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NDEP is a partnership of the National Institutes of Health, the Centers for Disease Control and Prevention, and more than 200 public and private organizations.

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NDEP Launches New Online Tool for Better Health

Just One Step LogoIn observance of American Diabetes Association Alert Day® on Tuesday, March 27, the NDEP is raising awareness about the seriousness of diabetes and the risk factors associated with type 2 diabetes. This year, the NDEP encourages people to know their risk for developing type 2 diabetes by taking the Diabetes Risk Test, and, if you are at risk for type 2 diabetes, take Just One Step toward better health with NDEP’s Just One Step online tool.

Understanding what can increase your chances of developing type 2 diabetes is an important first step. To find out if you are at risk, take the diabetes risk test at

If you are at risk, studies have shown that type 2 diabetes can be prevented or delayed by losing a small amount of weight – 5 to 7 percent (10 to 14 pounds for a 200-pound person) – and becoming more active. Action steps include making healthy food choices and being active at least 30 minutes, five days a week.

To help you take these small, but important steps, the NDEP’s Just One Step interactive tool can guide you in taking small steps that can help you reach your health goal. The tool will help you think about:

  • What step you will take to help you reach your goal (for example, walking more),
  • When and how often you will do it (for example, Monday, Tuesday, and Wednesday during lunch), and
  • How much/how long (for example, 15 minutes each time).

The key to reaching your health goal – and sticking with it – is to set a goal and make a step-by-step plan. Making changes in how you care for your health is a matter of trying and learning. It’s important to think about what is important to you and your health, and think about the kinds of changes that you are willing and able to make.

For more information about NDEP’s Just One Step tool, visit Check out NDEP’s Diabetes Alert Day page at to learn how you can help spread the word in your community.

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Americans with Diabetes Rises to Nearly 26 million

The Centers for Disease Control and Prevention (CDC) has released the National Diabetes Fact Sheet, 2011—the most recent comprehensive assessment of the prevalence of diabetes in the United States—which shows that 25.8 million Americans have diabetes and another 79 million Americans are estimated to have pre-diabetes, raising their risk of type 2 diabetes, heart disease, and stroke.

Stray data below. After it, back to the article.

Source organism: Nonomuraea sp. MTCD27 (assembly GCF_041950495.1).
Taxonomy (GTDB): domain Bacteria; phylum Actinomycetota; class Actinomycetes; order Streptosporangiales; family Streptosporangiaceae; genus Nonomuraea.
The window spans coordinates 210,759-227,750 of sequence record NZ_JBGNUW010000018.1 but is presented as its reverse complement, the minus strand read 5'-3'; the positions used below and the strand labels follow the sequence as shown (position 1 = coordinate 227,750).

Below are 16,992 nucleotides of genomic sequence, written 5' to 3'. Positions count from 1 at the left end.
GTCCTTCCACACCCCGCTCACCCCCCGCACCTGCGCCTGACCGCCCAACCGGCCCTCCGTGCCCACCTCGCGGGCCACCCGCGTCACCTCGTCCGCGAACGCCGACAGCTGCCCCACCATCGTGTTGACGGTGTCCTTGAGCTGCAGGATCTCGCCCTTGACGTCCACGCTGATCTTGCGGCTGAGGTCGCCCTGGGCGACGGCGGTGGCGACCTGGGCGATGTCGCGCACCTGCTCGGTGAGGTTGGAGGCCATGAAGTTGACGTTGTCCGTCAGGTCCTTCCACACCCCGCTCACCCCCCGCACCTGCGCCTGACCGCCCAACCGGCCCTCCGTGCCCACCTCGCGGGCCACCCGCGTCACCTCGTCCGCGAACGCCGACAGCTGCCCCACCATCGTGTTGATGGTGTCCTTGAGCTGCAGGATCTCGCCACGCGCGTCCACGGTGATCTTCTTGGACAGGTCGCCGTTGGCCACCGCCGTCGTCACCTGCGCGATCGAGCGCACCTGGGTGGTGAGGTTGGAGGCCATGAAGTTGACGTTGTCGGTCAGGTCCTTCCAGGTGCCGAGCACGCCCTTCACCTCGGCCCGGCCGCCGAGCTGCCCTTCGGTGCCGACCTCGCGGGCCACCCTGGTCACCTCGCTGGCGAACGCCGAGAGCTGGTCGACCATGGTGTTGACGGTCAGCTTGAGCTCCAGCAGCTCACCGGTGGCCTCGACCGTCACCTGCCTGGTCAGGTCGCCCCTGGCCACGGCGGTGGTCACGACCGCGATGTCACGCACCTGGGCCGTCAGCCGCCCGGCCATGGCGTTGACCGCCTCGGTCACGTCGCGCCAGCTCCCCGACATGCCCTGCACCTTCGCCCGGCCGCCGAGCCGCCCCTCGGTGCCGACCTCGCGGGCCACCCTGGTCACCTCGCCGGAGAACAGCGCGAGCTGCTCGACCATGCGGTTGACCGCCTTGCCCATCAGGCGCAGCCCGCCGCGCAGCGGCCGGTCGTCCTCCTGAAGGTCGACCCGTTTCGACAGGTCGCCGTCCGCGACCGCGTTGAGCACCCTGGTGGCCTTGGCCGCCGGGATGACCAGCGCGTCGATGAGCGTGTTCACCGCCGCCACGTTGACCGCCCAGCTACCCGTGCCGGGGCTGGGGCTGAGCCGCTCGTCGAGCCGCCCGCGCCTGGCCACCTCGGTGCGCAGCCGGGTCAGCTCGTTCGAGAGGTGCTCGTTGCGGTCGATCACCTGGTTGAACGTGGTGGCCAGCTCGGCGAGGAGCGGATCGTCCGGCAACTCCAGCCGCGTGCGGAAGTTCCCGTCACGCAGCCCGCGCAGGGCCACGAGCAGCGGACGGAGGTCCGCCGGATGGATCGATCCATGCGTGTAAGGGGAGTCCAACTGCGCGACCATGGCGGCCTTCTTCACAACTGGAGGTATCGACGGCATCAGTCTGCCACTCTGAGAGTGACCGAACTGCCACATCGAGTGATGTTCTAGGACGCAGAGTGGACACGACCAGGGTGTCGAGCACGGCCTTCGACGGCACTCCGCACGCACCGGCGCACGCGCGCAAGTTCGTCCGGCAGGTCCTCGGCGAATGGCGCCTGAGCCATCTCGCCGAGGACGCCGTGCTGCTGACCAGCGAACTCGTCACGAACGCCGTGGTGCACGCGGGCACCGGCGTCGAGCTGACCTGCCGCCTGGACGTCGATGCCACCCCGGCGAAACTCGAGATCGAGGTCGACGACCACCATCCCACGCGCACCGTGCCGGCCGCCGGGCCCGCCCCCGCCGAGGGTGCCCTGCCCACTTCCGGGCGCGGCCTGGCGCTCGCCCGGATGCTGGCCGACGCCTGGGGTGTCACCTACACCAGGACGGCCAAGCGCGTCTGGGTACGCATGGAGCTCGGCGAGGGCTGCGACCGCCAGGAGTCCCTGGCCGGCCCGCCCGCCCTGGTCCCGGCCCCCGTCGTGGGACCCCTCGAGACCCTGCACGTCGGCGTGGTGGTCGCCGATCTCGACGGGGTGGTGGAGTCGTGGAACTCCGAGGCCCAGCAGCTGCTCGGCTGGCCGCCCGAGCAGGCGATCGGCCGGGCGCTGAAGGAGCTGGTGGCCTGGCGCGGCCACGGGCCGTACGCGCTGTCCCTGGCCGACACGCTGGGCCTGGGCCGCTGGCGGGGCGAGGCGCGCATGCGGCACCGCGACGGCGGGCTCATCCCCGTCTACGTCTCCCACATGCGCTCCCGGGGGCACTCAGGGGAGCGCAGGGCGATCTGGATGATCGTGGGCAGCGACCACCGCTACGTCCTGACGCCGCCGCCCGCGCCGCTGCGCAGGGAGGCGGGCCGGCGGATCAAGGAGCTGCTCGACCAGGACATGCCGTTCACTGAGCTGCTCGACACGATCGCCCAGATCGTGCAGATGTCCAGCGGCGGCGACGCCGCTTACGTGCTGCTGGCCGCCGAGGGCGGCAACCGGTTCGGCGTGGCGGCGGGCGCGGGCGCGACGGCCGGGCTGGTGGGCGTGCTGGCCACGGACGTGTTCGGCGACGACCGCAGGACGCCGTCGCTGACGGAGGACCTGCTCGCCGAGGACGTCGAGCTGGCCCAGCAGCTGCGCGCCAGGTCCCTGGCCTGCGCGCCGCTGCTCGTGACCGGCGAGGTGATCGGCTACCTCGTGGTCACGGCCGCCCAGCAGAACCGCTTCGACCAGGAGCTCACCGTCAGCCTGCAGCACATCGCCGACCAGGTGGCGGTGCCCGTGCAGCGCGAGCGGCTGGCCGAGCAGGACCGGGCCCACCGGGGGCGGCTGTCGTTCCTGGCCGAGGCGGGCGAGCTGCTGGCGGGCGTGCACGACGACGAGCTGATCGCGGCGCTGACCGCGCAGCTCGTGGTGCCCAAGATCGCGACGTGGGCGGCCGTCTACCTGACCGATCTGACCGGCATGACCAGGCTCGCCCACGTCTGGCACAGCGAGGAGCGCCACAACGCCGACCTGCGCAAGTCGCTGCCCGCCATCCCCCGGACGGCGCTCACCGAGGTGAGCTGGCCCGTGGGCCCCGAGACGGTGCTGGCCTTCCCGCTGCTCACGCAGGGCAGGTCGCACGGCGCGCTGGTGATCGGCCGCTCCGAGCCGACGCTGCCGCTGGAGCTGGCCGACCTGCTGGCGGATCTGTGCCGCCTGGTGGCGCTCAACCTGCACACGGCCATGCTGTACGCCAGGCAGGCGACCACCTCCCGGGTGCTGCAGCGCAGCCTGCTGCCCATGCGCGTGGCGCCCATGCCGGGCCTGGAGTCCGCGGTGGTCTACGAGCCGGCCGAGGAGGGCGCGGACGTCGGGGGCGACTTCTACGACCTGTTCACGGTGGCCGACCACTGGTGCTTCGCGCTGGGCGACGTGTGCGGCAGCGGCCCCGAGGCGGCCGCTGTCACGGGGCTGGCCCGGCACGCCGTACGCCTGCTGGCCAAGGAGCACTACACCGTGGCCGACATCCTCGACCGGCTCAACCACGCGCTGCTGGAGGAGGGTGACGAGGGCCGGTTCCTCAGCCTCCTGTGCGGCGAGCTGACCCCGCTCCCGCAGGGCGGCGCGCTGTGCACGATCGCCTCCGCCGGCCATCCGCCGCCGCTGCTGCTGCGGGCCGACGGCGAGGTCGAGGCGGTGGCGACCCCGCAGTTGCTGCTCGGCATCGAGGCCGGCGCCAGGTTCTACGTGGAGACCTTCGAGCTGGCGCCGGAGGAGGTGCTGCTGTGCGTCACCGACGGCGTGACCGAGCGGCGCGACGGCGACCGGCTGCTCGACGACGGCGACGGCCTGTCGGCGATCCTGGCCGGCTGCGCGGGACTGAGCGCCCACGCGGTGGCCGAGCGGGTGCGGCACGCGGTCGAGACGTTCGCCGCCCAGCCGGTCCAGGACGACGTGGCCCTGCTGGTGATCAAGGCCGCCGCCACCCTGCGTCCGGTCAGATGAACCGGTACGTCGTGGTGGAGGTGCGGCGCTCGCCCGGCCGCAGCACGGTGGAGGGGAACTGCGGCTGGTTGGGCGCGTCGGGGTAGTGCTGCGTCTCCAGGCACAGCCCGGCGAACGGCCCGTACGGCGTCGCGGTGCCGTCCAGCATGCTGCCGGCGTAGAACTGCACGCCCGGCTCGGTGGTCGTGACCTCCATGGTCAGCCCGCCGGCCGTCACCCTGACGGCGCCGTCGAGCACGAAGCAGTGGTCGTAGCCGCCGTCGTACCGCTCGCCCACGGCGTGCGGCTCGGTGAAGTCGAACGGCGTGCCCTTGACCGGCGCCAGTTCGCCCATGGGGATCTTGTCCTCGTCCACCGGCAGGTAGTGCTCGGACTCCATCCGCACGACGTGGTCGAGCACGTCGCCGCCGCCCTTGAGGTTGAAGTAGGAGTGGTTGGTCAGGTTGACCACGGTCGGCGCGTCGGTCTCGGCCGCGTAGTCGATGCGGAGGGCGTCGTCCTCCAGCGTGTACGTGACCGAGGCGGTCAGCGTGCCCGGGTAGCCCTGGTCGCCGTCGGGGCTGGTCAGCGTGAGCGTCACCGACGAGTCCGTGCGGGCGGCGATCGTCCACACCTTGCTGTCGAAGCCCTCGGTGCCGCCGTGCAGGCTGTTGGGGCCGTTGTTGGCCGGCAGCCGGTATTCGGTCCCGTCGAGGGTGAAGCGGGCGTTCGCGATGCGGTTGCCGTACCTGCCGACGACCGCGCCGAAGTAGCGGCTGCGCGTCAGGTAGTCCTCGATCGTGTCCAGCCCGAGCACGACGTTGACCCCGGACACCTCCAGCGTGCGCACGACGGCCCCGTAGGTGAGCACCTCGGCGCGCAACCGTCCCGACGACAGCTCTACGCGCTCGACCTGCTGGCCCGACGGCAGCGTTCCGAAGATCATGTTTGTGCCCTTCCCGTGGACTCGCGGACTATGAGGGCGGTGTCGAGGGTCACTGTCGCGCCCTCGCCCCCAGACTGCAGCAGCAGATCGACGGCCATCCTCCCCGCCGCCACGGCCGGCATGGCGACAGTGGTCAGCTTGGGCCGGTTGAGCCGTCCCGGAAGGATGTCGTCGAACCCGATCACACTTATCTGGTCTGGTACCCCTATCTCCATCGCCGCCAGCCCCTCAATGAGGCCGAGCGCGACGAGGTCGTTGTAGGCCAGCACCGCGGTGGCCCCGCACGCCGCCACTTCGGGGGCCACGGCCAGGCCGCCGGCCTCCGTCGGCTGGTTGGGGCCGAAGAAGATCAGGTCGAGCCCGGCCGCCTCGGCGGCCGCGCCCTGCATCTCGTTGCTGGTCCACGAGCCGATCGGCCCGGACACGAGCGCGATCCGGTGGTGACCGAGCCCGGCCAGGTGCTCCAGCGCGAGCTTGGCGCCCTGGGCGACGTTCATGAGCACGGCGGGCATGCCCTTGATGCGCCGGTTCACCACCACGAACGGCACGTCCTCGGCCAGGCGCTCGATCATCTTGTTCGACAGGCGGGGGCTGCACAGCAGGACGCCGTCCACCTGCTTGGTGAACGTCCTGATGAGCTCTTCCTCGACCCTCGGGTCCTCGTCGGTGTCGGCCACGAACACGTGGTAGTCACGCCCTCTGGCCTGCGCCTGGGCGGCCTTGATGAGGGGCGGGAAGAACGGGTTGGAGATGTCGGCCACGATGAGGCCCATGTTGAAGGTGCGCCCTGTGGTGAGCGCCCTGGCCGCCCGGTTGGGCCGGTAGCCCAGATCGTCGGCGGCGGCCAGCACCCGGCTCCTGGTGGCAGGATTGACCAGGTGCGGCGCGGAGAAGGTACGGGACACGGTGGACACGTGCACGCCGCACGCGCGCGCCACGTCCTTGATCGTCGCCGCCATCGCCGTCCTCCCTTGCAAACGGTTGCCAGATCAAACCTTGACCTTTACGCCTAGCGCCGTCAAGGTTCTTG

The fact sheet also indicates that racial and ethnic minorities continue to have higher rates of diabetes, heightening concerns about health disparities among these populations. Compared to non-Hispanic whites, diabetes continues to be more prevalent among African Americans, people of African Ancestry, Hispanics/Latinos, American Indians, Alaska Natives, Asian Americans, and Pacific Islanders.

Older Americans also have higher rates of diabetes and pre-diabetes.  Half of Americans age 65 and older have pre-diabetes, and nearly one-third have diabetes.

According to the statistics, type 2 diabetes is extremely rare among children younger than 10.  Type 2 diabetes is still unusual among youth ages 10 to 19, but rates were greater for this age group than in younger children.  There were higher rates of type 2 diabetes among minorities than non-Hispanic whites.

Diabetes is a serious, common, costly, yet controllable and preventable disease. NDEP offers free diabetes-related resources at View or download the fact sheet.

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Transitions From Pediatric to Adult Health Care

Transitioning to adulthood can be stressful for teens with diabetes and their families. Teens and young adults need to assume more responsibility for diabetes self-management and make more independent judgments about their health care needs. To aid this process, NDEP has assembled materials and resources to make the transition to adult health care a smooth one.

Go to the Transitions page>

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Tags: Resources , Children and Teens

Diabetes HealthSense (formerly known as Support for Behavior Change Resource)


Diabetes HealthSense (previously referred to as the Support for Behavior Change Resource) is a searchable database of research, tools and programs that address the “how to” of psychosocial issues, lifestyle and behavior change. This resource was developed for people with diabetes, pre-diabetes and those who care about them, along with health care professionals, agencies and organizations. The database includes resources that help individuals or groups cope with diabetes and make lifestyle and behavior changes.

Go to the Diabetes HealthSense>

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Tags: Resources , Partners , General Audience


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